Count of the river district. Riley Brockington said he spoke with high-level city managers Monday morning and the city hired a private contractor to track local coyote movement and recommend next steps as soon as possible.
“To me, sightings are one thing,” he said. “But when you have coyotes that are unabashedly engaging with humans and don’t show strong fear, that’s where I get concerned. If they can take a dog, what next?
The city does not have a coyote strategy, Brockington noted.
“It’s frustrating. I want to keep everyone safe, but there’s no battle plan,” he said. “If we can coexist, that’s the right balance. But if there are aggressive coyotes, I don’t want that to happen.”
A series of recent coyote attacks in Burlington have also drawn calls for action. On Saturday morning, a woman resting on the patio of a retirement home woke up to the pain of the coyote biting her in the hip. She startled the animal, but it came closer again. The woman was treated at the hospital and released.
It’s unclear if the Riverside Park sightings involve just one animal.
Mercer said he would like a professional opinion on whether the coyote has been displaced (there was damage to McCarthy Woods due to the encroachment in May) or if it is a rogue animal dangerous to people.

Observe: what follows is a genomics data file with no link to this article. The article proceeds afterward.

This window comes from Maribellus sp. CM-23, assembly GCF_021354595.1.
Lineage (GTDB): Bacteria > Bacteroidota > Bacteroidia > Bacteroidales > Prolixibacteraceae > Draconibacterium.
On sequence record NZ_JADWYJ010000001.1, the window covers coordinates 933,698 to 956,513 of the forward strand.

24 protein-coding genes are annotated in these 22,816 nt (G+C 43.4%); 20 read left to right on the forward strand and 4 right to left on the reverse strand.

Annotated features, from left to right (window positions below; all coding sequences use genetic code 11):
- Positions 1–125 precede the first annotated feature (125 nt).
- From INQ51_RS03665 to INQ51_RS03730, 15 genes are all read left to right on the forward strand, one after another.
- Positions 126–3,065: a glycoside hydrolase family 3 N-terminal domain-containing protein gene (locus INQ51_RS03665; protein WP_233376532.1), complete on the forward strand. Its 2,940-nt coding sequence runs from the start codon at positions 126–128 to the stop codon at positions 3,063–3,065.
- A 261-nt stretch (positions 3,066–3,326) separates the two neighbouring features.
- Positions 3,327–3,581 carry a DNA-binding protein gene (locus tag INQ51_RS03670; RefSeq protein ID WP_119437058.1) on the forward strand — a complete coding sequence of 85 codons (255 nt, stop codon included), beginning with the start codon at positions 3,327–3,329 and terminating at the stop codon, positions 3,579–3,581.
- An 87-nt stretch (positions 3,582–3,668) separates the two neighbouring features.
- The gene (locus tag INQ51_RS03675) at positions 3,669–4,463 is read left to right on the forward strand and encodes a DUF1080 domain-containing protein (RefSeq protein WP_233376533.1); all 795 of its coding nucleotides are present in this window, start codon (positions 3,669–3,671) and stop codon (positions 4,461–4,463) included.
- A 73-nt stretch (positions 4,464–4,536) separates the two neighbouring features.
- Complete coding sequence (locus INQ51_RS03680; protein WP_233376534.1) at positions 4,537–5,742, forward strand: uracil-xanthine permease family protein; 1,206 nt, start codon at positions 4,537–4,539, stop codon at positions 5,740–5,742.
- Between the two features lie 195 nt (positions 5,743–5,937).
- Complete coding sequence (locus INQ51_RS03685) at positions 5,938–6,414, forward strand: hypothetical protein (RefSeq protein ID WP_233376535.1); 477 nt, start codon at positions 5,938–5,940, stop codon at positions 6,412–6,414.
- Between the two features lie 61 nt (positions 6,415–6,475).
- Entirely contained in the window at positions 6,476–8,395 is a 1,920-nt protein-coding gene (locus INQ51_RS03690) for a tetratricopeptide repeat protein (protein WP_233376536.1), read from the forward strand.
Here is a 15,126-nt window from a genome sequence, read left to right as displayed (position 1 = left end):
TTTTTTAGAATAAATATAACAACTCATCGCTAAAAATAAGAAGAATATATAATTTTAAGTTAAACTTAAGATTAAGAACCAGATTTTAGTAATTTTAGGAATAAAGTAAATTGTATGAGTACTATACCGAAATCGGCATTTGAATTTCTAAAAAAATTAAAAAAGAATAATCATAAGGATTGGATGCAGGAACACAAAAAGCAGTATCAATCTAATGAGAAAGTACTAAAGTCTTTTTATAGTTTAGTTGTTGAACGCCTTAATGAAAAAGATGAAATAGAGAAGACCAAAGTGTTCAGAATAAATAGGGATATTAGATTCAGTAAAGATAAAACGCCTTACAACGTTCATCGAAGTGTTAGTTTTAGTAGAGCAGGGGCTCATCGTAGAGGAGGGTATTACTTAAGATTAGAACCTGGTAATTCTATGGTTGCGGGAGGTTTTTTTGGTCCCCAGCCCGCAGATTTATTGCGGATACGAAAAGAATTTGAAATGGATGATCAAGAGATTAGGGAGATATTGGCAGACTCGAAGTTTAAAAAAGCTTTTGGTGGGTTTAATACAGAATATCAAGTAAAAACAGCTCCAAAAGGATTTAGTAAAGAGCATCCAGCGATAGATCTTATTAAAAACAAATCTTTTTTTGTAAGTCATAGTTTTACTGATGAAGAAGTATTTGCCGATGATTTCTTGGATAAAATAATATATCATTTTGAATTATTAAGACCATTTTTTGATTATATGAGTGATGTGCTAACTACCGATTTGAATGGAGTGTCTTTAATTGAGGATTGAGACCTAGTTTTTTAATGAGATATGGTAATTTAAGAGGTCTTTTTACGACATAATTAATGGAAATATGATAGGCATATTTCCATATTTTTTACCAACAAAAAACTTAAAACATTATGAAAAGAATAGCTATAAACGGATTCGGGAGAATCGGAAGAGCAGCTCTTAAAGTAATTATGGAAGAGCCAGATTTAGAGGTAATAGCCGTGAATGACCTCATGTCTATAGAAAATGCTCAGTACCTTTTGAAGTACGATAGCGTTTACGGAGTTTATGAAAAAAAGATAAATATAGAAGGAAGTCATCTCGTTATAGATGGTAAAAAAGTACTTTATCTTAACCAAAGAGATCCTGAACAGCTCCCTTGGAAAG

Municipalities are responsible for taking appropriate animal control measures, said the Ontario Ministry of Natural Resources and Forestry (MNRF).
When asked by this newspaper, the MNRF said that coyotes are territorial, each with an exclusive territory defended by a single breeding pair. Territorial breeding pairs are the only segment of a coyote population that can successfully produce young, with each pair typically having a single litter within a den from late March through April.
Most coyote pups will disperse from their parents’ territory in search of their own mate and breeding territory, and will have completed the process before their first birthday.
Lone coyotes are usually pups that have left their parent’s territory. For most of the year, the coyote population contains more non-resident or “disperser” coyotes than residential territorial coyotes, MNRF said.
Coyotes are often wary of humans.
Bold behavior has been documented in a small proportion of coyotes within North American populations. In almost all cases, such behavior is the result of food conditioning, the process through which coyotes lose their fear of people after repeated access to food sources.”
In its advice, the MNRF urges closing spaces under porches, decks and sheds where coyotes can shelter and raise their young.
Pet owners are urged to keep dogs indoors at night and on leashes when outdoors, and to clean up after their dogs because coyotes are attracted to dog feces. He carries a flashlight when walking a dog at night to scare off coyotes.
If you see a coyote, keep your distance and the animal will likely avoid you. Don’t turn your back or run away. Back away keeping calm. Stand tall, wave your hands and make a lot of noise, and carry a flashlight. If the coyote poses an immediate threat, call 911.